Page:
John Warren has over 30 years’ experience in childcare and recently completed a Master’s degree in Early Childhood Education. He has been nominated for the Nursery World Nursery Operations Manager of the Year Award.

“It’s pleasing to be nominated for an individual award but to be shortlisted for the Business Development Award is a real feather in our cap as it confirms that we are going about things the right way,” said John.

“Our vision is to create the best possible environment for the children in our care, and our goal is to grow our business in a sustainable way while remaining true to our values.”

The Nursery World Awards will be presented at a ceremony on Saturday 26th September at The Brewery in London.


Net Zero Eco-Library Opens at St John’s Primary School

Wednesday 15 July 2015 

A brand new eco-building has been opened at St John’s Primary School in Basingstoke, Hampshire. The radically efficient “Schoolhaus” building will be used as a library for the children as well as a community space for local residents.

The environmentally-friendly Schoolhaus building was constructed offsite, eliminating the majority of the waste associated with traditional construction practices and the clean energy generated by the fully-integrated solar PV roof will create excess energy that will be used by the rest of the school. The building is also highly insulated, keeping it cool in the summer and warm during the winter months and incorporates LED lighting to further reduce energy usage.

The Schoolhaus was built by Net Zero Buildings, which has developed numerous multi-award-winning low-energy education buildings.

The new building is the result of a collective effort – a dedicated working group of school representatives, governors and parents who took on the challenge of funding and managing the project at the beginning of 2014.

The project was first conceived two years ago when the PTA agreed that the children desperately needed an improved library facility due to their chronic space shortage and plans for the new eco-building were approved under the school improvement plan. Raising funds for the building was no mean feat and presented a huge challenge for all involved. 50 percent was raised through external grants including The Local Infrastructure Fund (LIF) with the remainder being met by the school budget, fundraising by the PTA and a generous contribution from the Diocese.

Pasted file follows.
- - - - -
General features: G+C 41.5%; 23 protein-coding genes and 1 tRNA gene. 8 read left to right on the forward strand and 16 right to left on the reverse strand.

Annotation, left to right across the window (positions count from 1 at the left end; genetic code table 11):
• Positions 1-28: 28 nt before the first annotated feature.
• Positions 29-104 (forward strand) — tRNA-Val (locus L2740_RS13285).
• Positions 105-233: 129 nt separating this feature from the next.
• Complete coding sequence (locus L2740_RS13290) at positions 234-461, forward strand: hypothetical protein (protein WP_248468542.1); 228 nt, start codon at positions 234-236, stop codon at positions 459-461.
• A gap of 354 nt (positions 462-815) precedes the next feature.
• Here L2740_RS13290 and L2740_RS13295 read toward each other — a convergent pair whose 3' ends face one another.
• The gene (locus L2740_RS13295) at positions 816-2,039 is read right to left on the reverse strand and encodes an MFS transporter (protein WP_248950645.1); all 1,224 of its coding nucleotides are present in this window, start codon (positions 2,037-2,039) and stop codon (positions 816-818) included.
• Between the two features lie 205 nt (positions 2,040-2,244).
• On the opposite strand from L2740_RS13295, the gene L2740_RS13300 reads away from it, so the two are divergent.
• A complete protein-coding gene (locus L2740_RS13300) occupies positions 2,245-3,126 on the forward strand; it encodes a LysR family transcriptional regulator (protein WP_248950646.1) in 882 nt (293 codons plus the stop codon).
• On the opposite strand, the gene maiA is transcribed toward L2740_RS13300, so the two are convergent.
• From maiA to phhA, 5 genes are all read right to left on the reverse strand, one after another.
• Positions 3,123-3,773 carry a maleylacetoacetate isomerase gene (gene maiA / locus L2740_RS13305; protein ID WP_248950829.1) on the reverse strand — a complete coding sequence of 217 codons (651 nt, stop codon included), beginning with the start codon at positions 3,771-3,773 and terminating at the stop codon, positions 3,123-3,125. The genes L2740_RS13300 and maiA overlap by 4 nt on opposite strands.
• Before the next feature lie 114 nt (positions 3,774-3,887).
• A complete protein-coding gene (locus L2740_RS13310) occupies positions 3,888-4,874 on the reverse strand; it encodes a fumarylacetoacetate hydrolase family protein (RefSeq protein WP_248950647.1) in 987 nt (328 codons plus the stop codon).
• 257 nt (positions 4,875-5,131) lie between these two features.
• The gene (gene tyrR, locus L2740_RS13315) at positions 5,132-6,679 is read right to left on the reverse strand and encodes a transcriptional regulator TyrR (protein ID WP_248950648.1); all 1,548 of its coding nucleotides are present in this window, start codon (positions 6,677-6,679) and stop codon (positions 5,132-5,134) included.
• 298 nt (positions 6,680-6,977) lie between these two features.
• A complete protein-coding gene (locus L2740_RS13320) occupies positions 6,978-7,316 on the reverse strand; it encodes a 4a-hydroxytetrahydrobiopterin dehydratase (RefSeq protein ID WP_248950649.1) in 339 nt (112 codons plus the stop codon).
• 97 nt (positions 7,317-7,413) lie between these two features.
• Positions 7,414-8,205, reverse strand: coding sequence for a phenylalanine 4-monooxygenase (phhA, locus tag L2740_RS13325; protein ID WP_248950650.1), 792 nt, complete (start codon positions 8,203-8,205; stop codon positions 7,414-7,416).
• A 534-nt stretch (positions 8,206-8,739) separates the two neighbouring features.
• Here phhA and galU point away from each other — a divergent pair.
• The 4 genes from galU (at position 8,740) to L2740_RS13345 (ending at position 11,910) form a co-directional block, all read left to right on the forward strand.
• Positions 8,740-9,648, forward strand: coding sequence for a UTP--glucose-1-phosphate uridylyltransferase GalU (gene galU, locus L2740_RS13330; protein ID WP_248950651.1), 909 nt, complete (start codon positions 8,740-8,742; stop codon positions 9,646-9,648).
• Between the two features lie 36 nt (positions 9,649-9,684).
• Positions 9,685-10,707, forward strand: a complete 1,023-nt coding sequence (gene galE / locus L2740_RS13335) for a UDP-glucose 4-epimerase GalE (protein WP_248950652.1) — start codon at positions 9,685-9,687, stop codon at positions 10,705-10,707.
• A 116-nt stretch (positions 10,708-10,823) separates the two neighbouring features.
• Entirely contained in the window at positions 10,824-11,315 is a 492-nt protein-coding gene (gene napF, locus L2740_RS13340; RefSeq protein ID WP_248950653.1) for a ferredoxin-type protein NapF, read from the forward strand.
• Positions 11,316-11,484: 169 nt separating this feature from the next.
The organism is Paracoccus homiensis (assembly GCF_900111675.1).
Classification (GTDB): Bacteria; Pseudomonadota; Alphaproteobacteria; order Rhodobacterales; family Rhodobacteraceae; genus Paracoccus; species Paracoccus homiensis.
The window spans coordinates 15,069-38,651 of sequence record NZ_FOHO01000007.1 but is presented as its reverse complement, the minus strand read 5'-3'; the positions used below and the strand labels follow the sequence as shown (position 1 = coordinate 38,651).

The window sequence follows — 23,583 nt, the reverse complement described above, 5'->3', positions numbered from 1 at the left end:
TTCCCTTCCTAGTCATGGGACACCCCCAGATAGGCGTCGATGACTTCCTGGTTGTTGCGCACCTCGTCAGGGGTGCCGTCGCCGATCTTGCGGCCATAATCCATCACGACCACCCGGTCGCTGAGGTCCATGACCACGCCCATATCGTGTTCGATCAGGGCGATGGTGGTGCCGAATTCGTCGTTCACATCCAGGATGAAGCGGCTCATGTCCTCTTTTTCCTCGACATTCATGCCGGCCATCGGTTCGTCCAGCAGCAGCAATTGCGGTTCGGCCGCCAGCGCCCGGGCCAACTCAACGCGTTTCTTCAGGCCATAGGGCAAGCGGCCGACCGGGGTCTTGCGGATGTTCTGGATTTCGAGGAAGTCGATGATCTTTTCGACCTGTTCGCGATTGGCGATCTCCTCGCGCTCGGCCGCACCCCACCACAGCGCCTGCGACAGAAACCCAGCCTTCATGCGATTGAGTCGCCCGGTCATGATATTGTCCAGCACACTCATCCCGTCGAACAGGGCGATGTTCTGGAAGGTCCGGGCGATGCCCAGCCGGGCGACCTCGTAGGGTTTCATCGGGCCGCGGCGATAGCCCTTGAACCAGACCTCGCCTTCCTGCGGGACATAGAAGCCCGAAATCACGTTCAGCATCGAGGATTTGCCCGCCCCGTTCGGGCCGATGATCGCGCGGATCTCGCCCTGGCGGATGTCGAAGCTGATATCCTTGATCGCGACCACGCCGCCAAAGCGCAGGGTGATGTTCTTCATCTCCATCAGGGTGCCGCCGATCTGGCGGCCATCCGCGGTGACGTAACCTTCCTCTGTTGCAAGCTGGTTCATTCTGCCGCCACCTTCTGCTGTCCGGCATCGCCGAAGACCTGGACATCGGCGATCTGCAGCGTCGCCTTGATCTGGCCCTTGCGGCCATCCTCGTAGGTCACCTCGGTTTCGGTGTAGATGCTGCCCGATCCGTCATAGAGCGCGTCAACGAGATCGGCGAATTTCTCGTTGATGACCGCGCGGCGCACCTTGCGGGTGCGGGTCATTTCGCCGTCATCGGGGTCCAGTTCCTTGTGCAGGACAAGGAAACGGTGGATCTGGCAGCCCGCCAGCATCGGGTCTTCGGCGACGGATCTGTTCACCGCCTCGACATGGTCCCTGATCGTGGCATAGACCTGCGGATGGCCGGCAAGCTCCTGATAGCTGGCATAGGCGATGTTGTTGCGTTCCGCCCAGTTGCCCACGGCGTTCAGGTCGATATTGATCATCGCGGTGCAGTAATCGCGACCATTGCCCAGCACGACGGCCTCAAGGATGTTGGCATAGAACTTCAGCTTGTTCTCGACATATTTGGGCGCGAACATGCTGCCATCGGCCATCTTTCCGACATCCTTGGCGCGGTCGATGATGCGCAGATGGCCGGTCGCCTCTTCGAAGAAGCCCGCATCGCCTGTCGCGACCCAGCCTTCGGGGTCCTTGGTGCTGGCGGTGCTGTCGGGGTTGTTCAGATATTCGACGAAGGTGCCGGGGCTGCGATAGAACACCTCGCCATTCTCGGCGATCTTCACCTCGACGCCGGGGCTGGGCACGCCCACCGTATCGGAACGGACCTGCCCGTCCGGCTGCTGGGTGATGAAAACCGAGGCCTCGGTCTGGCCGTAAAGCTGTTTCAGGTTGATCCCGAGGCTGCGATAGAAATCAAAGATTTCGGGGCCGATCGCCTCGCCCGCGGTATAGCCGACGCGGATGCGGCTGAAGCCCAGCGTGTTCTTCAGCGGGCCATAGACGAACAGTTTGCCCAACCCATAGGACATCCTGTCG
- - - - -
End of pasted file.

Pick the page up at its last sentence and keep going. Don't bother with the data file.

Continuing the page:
Headteacher of St John’s C of E Primary School, Miss Hayley Clayton, said “Our fabulous new eco-building will be a buzzing hub for education, fun and social activities, not just for our children but also for the local community. The facility will be used by all ages, from the local nursery and toddler groups from our school community, to residents from the nearby care home.

“As the only school in the area to create such a facility, we’re proud to be leading the way in reducing our carbon footprint whilst providing our children and local community with such a fantastic new resource. We would like to welcome individuals, families and local groups to visit our wonderful new eco-building – please get in touch and come along to explore!”

Managing Director of Net Zero Buildings, Peter Johnston, said “We are excited about the new eco-library at St John’s Primary as it represents the first of a new design in Schoolhaus buildings, utilising more glass and light, with more solar shading. As with all of our completed Schoolhaus projects, the building incorporates energy efficiency features such as heat recovery, super efficient insulation, LED lighting, controls and critically a full solar PV system. The roof will provide for the energy needs of the new library as well as the main school building which will benefit from the excess of generated electricity. The net result will be frugally low energy costs plus an income for the school for the next 20 years.

“It has also been an enjoyable project to work on as the school brought an open-mindedness to the design and construction which in turn allowed us to develop a building that is at the forefront of energy efficiency performance.”